30 May 2005

INTEGRATED GEOTHERMAL ICE-STORAGE SYSTEM


Large buildings often have peak cooling loads greater than their peak heating loads. Internal and solar
gains often drive equipment selection in large buildings, even in cold northern climates. The cost of the
equipment and earth loop needed to meet the peak cooling loads can increase the initial cost of a
GeoExchange™ system to the extent that a less costly conventional system is often chosen.
Thermal ice storage systems have been used for many years to reduce installed chiller capacity and
shift peak electrical demand. Traditionally such systems have been installed with a conventional heating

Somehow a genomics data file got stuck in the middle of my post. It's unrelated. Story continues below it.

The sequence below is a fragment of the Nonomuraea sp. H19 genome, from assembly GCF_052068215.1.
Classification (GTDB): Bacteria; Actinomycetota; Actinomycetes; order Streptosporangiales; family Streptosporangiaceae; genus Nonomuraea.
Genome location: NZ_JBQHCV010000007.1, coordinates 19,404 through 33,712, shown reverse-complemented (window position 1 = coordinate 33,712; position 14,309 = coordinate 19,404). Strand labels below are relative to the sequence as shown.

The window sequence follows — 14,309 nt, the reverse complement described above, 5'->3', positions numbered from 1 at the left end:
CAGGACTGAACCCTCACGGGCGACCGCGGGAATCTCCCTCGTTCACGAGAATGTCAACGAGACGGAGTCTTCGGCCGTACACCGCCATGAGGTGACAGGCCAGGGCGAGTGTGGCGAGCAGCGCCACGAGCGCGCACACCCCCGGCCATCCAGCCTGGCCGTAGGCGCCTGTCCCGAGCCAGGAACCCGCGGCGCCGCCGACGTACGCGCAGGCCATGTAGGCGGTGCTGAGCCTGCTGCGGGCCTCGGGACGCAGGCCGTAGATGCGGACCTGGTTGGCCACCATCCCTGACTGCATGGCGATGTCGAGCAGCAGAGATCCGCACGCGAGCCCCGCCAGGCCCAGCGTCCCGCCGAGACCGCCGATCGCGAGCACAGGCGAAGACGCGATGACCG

plant to heat the building while the chiller builds ice at night for the following day’s cooling demands.
A distribution system designed to take advantage of the heat removed from the ice, and use an earth
loop as an alternate heat source and heat sink provides benefits, including:
• Elimination of separate equipment to provide space and water heating
• Reduction of equipment capacity needed for space cooling
• Reduction of the size and cost of the earth loop needed
• Doubling the efficiency of a geothermal HVAC system
• Reduction in greenhouse gas emissions